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Seashore Black Rye

Secale cereale v. black seed

Seashore Black Rye Photo Under a many names, this hardy variety had been part of planting schemes since 1831 when the Charleston City Gazette first advertised Carolina Seed Rye for sale in its pages. It surged into agricultural notice in the mid-1910s when the boll weevil made its march through the cotton lands. The Augusta Chronicle writes on September 17, 1917, “These people will find out that this rye as a cover crop, will be worth far more to them than its cost for holding soil together, and worth more than its cost as a soil manuring matter as turned under in the spring.”

With a rich, nutty flavor when milled, the Seashore Black Rye is less bitter than white rye varieties. Historically, the plant has had a plethora of employments: as a cover crop, a forage crop for livestock, windbreak, and for flour milling. In the southern coastal regions, rye went into a number of characteristic preparations, such as: rye coffee, wafers, cakes, bread, bread pudding, whiskey, and beer.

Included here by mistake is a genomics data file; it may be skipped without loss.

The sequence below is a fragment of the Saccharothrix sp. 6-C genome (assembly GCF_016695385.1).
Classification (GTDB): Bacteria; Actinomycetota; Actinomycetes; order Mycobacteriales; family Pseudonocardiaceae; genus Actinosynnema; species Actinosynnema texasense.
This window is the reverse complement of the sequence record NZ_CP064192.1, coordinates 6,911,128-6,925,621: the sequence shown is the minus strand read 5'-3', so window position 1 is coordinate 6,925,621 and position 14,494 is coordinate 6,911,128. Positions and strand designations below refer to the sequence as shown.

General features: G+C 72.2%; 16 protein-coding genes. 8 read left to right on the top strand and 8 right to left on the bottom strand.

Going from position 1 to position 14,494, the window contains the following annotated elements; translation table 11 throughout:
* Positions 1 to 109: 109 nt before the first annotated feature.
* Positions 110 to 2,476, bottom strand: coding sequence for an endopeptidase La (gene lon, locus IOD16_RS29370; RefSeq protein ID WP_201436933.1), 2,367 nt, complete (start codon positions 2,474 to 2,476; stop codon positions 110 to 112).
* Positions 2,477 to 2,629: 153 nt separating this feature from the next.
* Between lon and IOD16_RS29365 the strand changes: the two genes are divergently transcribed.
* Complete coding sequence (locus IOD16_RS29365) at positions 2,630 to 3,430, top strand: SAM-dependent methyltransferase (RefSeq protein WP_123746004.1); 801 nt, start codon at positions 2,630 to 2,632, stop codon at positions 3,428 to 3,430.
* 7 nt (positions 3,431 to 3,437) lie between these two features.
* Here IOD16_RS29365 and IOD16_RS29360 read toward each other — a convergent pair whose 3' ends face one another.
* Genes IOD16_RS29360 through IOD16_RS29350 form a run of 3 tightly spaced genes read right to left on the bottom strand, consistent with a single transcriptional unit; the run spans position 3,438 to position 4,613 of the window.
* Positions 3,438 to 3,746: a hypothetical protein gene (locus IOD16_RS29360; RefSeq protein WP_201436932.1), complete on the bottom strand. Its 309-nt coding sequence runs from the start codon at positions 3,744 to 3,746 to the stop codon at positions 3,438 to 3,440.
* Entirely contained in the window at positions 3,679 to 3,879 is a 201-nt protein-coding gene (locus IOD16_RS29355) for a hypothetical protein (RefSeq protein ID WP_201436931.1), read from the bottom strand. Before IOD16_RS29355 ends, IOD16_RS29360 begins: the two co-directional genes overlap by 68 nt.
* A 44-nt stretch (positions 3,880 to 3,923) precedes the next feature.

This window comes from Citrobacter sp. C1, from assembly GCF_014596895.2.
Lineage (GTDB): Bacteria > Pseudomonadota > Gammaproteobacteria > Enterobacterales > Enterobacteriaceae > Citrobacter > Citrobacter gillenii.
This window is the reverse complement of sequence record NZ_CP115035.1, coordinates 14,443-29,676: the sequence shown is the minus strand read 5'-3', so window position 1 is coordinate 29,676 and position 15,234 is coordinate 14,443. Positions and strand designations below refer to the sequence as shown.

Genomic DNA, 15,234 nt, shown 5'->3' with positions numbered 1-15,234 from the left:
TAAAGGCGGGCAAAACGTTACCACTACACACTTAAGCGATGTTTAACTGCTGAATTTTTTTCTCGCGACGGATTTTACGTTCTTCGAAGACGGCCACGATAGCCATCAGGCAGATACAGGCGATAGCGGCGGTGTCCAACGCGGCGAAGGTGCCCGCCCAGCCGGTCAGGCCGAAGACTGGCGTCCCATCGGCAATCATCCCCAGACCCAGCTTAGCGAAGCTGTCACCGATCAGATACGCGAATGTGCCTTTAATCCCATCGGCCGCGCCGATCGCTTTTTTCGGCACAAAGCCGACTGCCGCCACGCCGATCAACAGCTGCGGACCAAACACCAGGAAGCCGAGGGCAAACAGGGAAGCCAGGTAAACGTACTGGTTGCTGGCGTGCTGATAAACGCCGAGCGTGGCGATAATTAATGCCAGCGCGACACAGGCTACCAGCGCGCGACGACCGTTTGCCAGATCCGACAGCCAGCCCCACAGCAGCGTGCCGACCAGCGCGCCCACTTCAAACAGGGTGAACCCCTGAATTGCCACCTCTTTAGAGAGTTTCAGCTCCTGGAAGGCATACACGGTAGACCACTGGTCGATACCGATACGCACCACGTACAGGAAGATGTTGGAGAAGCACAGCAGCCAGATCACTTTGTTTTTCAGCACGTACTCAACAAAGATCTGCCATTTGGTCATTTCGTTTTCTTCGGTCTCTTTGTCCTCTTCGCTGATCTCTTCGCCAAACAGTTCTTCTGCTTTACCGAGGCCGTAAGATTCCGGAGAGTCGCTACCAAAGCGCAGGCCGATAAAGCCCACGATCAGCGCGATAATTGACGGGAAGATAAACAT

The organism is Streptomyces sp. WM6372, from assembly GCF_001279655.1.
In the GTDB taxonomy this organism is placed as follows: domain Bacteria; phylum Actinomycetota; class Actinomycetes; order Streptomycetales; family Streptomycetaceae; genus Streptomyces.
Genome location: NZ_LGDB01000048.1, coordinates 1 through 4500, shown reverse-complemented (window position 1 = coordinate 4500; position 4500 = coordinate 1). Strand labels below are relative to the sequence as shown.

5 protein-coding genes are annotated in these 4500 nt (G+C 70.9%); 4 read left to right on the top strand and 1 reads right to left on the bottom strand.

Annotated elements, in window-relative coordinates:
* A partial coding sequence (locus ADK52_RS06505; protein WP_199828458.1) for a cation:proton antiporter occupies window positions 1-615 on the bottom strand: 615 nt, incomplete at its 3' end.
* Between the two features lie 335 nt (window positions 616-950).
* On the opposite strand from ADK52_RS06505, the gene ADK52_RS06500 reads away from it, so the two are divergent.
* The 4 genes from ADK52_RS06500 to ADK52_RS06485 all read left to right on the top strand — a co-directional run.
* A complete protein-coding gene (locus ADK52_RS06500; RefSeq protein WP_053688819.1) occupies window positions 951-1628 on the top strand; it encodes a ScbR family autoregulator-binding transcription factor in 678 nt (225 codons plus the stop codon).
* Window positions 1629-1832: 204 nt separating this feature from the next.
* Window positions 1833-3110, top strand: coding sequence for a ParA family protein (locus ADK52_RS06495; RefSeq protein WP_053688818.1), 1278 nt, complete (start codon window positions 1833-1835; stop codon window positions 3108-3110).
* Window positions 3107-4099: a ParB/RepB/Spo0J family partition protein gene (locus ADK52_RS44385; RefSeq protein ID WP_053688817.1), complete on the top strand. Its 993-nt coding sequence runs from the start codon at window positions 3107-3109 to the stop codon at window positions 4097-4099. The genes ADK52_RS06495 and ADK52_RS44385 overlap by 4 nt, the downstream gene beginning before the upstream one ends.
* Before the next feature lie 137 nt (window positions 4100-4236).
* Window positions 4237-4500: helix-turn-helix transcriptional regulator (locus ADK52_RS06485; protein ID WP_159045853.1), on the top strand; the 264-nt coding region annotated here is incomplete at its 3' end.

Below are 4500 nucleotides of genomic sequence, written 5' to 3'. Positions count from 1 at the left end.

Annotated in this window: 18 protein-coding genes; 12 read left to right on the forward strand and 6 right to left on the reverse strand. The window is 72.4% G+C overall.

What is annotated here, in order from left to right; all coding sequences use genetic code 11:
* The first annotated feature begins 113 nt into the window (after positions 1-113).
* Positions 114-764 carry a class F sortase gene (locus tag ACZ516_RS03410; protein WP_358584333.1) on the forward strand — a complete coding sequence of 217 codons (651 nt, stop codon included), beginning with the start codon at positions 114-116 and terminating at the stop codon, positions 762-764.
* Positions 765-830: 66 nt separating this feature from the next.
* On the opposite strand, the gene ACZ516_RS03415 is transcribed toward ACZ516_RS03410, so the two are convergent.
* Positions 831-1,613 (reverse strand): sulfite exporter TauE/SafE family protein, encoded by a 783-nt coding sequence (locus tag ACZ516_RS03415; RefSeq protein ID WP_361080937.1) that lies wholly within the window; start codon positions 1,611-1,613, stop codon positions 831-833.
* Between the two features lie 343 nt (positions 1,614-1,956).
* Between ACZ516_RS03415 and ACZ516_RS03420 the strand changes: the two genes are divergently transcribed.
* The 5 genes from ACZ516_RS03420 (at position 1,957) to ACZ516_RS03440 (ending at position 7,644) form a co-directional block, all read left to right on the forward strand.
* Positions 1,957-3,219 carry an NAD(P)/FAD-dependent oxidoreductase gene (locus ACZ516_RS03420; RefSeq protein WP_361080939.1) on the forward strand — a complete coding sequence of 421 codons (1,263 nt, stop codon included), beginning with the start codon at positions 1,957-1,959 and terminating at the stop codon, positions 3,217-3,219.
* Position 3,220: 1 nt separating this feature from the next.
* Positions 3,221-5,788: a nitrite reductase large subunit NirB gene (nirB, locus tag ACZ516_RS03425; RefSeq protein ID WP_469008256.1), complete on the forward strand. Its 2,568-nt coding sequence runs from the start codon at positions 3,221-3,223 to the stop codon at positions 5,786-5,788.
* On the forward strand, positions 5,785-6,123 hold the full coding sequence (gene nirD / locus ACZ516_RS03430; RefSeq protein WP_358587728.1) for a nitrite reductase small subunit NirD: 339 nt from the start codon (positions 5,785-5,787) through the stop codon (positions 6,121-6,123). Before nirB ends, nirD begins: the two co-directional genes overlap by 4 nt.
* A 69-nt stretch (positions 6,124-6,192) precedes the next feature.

Unfortunately, this rye was not as productive as the Abruzzi variety, which was introduced by the USDA to southern farmers in 1906. If productivity alone determined what farmers planted, the Seashore Rye would have disappeared in three years. But other factors contributed to its longevity as a small market variety —resistance to insect pressure, drought tolerance, and disease haridiness. The Seashore landrace was a very vigorous plant—so vigorous that it has never gone out of use in the harshest southern growing zone, along the Coasts of Florida, where it goes by the name “Florida black rye.” An improved version of Florida Black was issued by the University of Florida named FL401 and has largely supplanted cultivation of the landrace Black Rye through much of Florida — as of 2016, it grew in perhaps as few as five farms in the South.

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